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The fashion in which the Dallas Cowboys lost to the New York Giants in Week 17 was a microcosm of their season, one that saw them mostly flounder when they could least afford it. Kudos to head coach Mike McCarthy and others for rallying the troops to a three-game win streak that made them relevant in the regular season finale, but the absence of a slew of cornerstone players was simply too much to overcome in the end, and questionable decisions at MetLife Stadium didn't help their cause. That said, not all of the decisions made by the Cowboys in 2020 were questionable, particularly when doing an offseason analysis and review of their rookie draft class.

Some first-timers were as advertised or better, while others came on strong in the end after struggling out of the gate. Others peeked out of the bushes to start the season only to be shoved back into them by the coaching staff, shutting them out until Year 2. All in all, it was another impressive draft haul for the Cowboys and one that might easily go down as one of the best ever, headlined by two names you might've heard of.

I mean, how could you not? 

Let's dive into the report card for each of the seven draft picks from the 2020 class, and break down what they did right, wrong or indifferent, as Dallas looks forward to rebooting in 2021. 

The Superstars

CeeDee Lamb, WR - Oklahoma

Round 1: 17th-overall

Lamb wasn't supposed to be available when the Cowboys went on the clock in the first round. There was no scenario in which Dallas thought he would, having run hundreds of mocks and never once deeming it plausible -- pushing them to prep to pull the trigger on a defensive player in the first round. But when Lamb landed in their lap, they fell over the table to get to the phone and make the call, and he didn't disappoint in his rookie year. Quite the contrary, actually, because Lamb burst onto the scene with Dak Prescott under center and despite a carousel of poor and uneven QB play following the loss of in Week 5, the former Sooner continued to make big plays far more often than not. Showing a willingness to get his hands dirty as a blocker is something rarely seen in any wideout, let alone a rookie, and Lamb showed he wouldn't shy away from taking devastating hits to secure catches over the middle. 

Yes, Lamb had an issue with drops while playing with backups (they were not an issue until after Week 5), but on a team that boasts both Amari Cooper and Michael Gallup, he finished with 935 receiving yards (as primarily a slot receiver, to boot), five touchdowns and took the franchise record for most single-season catches by a rookie away from the legendary "Bullet" Bob Hayes. 

The future for Lamb is bright enough to blind the sun.

Demerit: Drops
2020 grade: A

Trevon Diggs, CB - Alabama

Round 2: 51st-overall

It turned out to be a fortuitous turn of events on Day 1 of the NFL draft, because while they rightfully scrapped their defensive plan to grab Lamb -- also knowing the Philadelphia Eagles would've -- but when they went on the clock with the 51st-overall pick, there was Diggs, a player they had a first-round grade on. The decision to part ways with Byron Jones helped fuel the interest in Diggs, but it was also because of what he brought to the table. A former wide receiver who hawks balls and routinely refines his skills in the offseason against an NFL receiver you might've heard of, his brother Stefon, the younger Diggs is as physical as he is skilled at anticipating routes and the reads of opposing quarterbacks. His first two career interceptions also put his athleticism on full display, and he'd finish with three on the year, but that tally could've been much higher if not for time missed due to a broken foot and just narrowly missing on a few that could've been takeaways. Diggs did suffer some growing pains, but they were mostly due to attempts at helping out the beleaguered defensive front -- i.e., staring into the backfield at times -- but those are lessons learned that will help him become a premier corner in the league.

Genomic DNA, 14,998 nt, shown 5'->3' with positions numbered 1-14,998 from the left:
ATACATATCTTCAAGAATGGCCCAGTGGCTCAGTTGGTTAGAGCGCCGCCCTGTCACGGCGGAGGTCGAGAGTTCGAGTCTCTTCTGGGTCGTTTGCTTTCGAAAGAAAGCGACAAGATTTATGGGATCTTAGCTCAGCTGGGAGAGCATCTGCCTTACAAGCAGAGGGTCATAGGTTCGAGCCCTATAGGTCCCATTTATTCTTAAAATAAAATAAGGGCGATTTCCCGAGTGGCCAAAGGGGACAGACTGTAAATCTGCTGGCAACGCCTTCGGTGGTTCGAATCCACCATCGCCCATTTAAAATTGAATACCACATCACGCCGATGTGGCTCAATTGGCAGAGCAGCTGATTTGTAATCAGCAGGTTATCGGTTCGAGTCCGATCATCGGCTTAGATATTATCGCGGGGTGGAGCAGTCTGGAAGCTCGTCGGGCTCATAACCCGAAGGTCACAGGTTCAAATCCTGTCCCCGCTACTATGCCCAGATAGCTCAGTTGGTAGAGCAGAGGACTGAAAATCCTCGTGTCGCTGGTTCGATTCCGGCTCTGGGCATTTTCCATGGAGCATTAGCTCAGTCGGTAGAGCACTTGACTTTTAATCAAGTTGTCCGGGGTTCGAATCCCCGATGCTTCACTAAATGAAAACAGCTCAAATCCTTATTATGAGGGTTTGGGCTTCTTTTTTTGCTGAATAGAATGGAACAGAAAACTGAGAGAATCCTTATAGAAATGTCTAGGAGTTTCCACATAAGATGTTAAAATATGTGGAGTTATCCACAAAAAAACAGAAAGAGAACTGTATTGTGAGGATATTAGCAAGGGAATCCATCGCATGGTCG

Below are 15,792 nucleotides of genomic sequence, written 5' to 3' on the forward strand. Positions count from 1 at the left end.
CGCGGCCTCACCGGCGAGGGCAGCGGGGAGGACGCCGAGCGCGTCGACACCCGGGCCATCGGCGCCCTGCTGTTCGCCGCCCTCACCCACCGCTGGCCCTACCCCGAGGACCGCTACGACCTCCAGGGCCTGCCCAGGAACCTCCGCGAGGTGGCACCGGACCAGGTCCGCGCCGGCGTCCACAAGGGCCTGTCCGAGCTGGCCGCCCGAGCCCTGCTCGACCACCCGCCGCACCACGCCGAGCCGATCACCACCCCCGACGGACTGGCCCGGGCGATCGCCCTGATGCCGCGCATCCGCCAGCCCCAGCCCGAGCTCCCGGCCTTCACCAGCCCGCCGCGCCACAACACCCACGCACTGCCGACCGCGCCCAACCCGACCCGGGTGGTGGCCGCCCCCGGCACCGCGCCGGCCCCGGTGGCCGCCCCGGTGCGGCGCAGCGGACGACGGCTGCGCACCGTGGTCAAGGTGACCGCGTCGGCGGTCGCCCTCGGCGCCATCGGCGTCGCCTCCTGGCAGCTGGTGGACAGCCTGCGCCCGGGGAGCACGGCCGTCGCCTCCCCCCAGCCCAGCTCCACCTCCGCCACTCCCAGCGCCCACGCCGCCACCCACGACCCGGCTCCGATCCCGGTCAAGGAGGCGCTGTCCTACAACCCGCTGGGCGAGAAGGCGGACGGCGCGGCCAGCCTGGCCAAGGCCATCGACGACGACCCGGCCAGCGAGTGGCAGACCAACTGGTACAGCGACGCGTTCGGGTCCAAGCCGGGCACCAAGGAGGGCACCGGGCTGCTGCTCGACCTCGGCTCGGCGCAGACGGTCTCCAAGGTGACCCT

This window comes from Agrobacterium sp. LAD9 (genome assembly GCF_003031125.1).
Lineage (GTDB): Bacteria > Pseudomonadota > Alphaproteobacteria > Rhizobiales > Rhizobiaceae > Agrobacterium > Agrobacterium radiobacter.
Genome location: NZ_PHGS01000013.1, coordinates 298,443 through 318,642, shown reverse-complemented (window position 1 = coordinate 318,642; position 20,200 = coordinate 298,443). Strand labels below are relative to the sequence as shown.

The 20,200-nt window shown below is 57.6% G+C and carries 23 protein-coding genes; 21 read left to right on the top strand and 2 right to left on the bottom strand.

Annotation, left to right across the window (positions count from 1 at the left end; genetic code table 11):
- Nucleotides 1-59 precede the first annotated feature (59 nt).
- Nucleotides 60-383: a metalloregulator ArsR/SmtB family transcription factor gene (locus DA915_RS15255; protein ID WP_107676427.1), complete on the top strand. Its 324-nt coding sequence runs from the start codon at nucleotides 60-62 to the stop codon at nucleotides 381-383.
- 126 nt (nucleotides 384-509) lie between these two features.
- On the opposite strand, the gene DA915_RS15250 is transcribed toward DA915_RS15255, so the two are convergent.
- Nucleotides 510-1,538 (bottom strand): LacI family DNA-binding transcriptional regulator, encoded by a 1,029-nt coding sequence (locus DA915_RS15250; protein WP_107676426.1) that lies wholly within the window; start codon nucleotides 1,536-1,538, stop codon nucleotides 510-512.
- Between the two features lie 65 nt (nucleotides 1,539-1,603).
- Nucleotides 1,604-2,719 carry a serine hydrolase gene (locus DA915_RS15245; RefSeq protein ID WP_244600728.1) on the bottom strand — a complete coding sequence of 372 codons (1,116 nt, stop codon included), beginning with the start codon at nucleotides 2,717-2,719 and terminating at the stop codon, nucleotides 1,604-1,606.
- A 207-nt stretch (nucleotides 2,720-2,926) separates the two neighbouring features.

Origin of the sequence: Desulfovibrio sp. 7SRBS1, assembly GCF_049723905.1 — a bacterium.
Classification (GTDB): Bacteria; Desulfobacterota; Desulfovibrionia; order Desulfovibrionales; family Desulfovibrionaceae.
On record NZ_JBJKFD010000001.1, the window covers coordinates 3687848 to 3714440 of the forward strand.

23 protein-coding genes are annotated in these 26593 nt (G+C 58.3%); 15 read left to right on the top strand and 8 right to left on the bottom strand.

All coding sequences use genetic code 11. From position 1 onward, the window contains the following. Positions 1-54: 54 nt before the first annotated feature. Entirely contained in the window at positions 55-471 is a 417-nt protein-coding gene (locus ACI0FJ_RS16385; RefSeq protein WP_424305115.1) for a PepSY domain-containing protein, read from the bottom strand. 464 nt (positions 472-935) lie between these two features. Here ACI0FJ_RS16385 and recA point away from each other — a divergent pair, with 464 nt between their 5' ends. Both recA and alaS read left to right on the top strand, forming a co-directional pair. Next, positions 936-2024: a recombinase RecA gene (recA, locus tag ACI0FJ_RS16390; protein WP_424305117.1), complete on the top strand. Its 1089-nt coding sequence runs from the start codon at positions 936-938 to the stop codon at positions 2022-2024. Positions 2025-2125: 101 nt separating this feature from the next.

There were six cornerbacks selected before Diggs, and he reeled in more INTs than all of them combined, while also besting them all in completion percentage when targeted (54.2%), sometimes by a massive margin. Lastly, this was achieved despite poor linebacker and safety play -- late-season play by Donovan Wilson notwithstanding -- further making the case for Diggs' looming NFL dominance.  

Another jackpot lever pull by the Cowboys.

Demerit: Growing pains, injury
2020 grade: A-

The Becoming: 

Tyler Biadasz, C - Wisconsin

Round 5: 146th-overall 

He didn't win the Rimington Trophy for his good looks, folks. While there were questions on if Biadasz could return to prime form after suffering a shoulder injury at Wisconsin, the Cowboys had no concerns whatsoever. That's why they traded up in the fifth round to grab him, pleasantly surprised he was still available and labeling him the "flashing light" on the board. They even convinced the Philadelphia Eagles to allow them the trade, knowing Biadasz would be in line to become the successor to retired center Travis Frederick, whose footsteps the rookie has been attempting to follow in even before he got to North Texas. Joe Looney was serviceable as a bridge player in 2020, and it was Looney's experience that garnered him more playing time under Mike McCarthy than he should've, because when Biadasz finally got onto the field following an injury to Looney -- his skills were on full display. No ramp-up time was needed, with the legendary Badger hitting the ground running at the NFL level before suffering a hamstring injury that cost him games.

It's uncertain if he was truly 100 percent healthy in his return, but his overall performance was good enough to land him on the PFF All-Rookie Offensive Line, and that's likely the first of many NFL awards heading his way. Expect him to be named full-time starter in 2021, with the Cowboys double-dipping in the Wisconsin pool at center and discovering diamonds on both occasions. 

Demerit: Injury
2020 grade: B+

Neville Gallimore, DT - Oklahoma

Round 3: 82nd-overall